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the world is at an end, what moral or warning purpose can eternal tortures answer?"

The doctrine of the final reconciliation of good and evil is proclaimed in '' Heaven and Earth '':

"The eternal will
Shall deign to expound this dream
Of good and evil; and redeem

Unto himself all times, all things;

And, gather'd under his almighty wings,
Abolish hell!And to the expiated Earth
Restore the beauty of her birth,

Her Eden in an endless paradise,
Where man no more can fall as once he fell, And even the very demons shall do well!"

VI

Byron's literary affiliations and his relation to contemporary literature in England are as curious and apparently as paradoxical as most other things in his life and opinions. His sources are largely in the eighteenth century both in its revolutionary and its pre-revolutionary periods; and he professed a profound admiration for the poetry of Pope, whose genius and fame he vigorously defended in his generation. This profession was doubtless genuine enough so far as his critical and conscious judgment was concerned. But the real Byron, the inspired Byron, in his own poetry was in almost everything the very opposite of Pope. Where Pope was epigrammatic and balanced and restrained and polished and shining with a merely dry light, Byron was abounding, unequal, negligent, and lurid with the red flames of elemental passion. In satire like " The English Bards " and the " Hints from Horace" Byron imitated Pope as well as his intractable temperament would allow; and doubtless his early study of Pope was not without strong influence (though inconsiderable in comparison with that of his Italian models) in the development of his later and highly original vein of mordant and cynical and audacious satire in " Don Juan." But Byron, if he belonged to any school at all, was one of the Romantics. Romanticism as opposed to classicism characterizes the great bulk of his work. Ascertain strain of sardonic or purposely prosaic realism which now and then crops out in his verse is decidedly non-romantic, it is true, and his romanticism was of a very different type from that of Shelley and Keats. To Scott and in some measure to Coleridge he owes more. The idea and the movement of his romantic verse-tales, as literary forms, are partly modelled upon Scott, and to Scott and to Coleridge he was indebted for the free four-stress verse employed in several of them. With " Christabel " he had early become acquainted, —indeed long before its publication; and it strongly caught his fancy. There are touches of Coleridgean romanticism in the verse of his middle period, as in the following lines from "The Siege of Corinth,"— although Byron protested that they were written before he had heard '' Christabel'' recited:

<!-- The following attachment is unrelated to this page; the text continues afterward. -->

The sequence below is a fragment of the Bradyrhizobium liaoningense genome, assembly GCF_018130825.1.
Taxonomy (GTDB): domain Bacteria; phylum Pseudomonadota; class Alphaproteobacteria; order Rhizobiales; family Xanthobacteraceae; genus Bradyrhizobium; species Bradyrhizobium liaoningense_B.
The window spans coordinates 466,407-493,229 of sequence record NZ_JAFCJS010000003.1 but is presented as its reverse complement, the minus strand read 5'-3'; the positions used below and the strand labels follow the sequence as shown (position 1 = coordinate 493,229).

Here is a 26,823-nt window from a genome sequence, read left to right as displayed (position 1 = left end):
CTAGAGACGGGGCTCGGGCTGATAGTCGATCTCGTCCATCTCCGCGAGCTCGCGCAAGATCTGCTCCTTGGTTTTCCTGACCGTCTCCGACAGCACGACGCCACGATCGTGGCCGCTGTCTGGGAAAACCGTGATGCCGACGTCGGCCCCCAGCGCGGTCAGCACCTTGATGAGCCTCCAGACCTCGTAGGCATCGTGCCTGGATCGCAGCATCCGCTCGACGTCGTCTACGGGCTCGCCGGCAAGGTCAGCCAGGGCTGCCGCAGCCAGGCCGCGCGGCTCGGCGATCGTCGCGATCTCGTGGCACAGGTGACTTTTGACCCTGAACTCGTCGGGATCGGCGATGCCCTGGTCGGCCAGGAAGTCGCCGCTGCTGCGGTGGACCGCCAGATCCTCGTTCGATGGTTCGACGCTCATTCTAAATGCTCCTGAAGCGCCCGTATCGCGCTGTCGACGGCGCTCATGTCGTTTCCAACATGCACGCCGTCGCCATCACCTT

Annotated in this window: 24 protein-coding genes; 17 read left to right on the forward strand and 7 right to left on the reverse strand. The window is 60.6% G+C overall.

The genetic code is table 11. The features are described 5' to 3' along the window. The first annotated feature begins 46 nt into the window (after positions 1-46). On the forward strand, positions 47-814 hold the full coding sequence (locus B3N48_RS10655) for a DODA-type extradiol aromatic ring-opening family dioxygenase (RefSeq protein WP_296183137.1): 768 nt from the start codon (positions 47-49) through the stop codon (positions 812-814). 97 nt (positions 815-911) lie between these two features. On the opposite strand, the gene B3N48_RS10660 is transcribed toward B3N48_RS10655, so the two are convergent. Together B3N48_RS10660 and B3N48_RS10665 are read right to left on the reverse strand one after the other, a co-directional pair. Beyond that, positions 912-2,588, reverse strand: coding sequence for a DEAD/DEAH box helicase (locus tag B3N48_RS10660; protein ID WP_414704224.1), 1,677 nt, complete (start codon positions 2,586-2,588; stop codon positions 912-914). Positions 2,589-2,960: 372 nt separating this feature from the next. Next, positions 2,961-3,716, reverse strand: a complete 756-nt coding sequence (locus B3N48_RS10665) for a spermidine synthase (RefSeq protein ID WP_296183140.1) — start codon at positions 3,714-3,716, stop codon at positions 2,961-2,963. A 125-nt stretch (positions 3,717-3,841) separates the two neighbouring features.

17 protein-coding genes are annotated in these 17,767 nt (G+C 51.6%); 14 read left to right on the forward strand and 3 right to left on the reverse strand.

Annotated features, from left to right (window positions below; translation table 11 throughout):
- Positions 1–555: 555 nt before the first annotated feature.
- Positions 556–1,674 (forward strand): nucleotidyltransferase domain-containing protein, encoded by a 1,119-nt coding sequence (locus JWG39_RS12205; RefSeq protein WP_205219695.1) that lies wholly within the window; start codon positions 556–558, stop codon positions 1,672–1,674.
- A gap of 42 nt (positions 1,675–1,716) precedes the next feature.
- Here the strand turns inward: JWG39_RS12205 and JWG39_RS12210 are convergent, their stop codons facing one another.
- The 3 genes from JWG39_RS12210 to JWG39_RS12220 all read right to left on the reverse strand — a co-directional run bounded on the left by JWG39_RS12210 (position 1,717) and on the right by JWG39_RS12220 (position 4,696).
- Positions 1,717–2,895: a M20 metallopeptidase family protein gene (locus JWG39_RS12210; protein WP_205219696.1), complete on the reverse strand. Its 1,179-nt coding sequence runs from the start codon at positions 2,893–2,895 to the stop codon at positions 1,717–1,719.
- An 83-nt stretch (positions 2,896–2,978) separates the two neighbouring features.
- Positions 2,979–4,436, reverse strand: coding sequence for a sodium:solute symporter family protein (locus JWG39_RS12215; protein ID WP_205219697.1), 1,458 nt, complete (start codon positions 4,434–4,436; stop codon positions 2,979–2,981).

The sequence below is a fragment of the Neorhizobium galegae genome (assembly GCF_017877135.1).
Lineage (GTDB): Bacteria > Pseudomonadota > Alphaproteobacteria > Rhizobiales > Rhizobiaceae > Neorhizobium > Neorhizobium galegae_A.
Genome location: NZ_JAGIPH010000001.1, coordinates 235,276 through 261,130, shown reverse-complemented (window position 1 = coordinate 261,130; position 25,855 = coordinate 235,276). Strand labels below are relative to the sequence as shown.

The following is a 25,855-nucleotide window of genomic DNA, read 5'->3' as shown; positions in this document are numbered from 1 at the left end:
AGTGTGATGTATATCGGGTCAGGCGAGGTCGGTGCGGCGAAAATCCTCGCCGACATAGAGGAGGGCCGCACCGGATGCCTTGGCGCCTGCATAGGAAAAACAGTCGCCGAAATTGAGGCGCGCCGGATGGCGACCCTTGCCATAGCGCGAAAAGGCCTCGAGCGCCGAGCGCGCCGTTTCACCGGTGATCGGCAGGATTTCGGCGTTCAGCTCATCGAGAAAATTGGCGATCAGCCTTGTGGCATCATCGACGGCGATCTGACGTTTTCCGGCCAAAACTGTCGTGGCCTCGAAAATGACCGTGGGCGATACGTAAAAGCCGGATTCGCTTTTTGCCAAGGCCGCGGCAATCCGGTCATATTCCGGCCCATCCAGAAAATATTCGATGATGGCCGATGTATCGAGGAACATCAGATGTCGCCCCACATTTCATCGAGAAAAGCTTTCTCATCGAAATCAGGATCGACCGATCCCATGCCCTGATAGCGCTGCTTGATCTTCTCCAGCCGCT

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"There he sate all heavily,
As he heard the night-wind sigh.
Was it the wind, through some hollow stone,
Sent that soft and tender moan?

He lifted his head, and he look'd on the sea,
But it was unrippled as glass may be;He look'd on the long grass—it waved not a blade;How was that gentle sound convey'd?He look'd to the banners—each flag lay still,
So'did the leaves on Cithseron's hill,
And he felt not a breath come over his cheek;What did that sudden sound bespeak?He turn'd to the left—is he sure of sight? -There sate a lady, youthful and bright!" /

To the Elizabethan romanticists he owes little directly. Indebtedness to Marlowe he disavowed. Shakespere he knew as all the great modern poets know him; but he quotes Falstaff and " Henry IV" perhaps quite as often as the great tragedies. Of the spirit and system of the Elizabethan drama he disapproved. And from Spenser he takes only the stanza and some of the sporadic archaisms of "Childe Harold." Byron affected originality and independence, but he was essentially original and independent. "Childe Harold " and " Don Juan" are new types of poetry,—new at least in English. The former is in some measure romantic. It appeals in the romantic manner to the sense of novelty and wonder, to the spirit of adventure, and to the historical and topographical imagination; the verse-tales that followed are even more romantic and remote from realism; "Don Juan," however, can scarcely be called romantic in manner more than classical or realistic; it is suigeneris, and the doubtful and luxuriant flower of that literary cosmopolitanism towards which the circumstances of his life turned Byron's genius in his later years.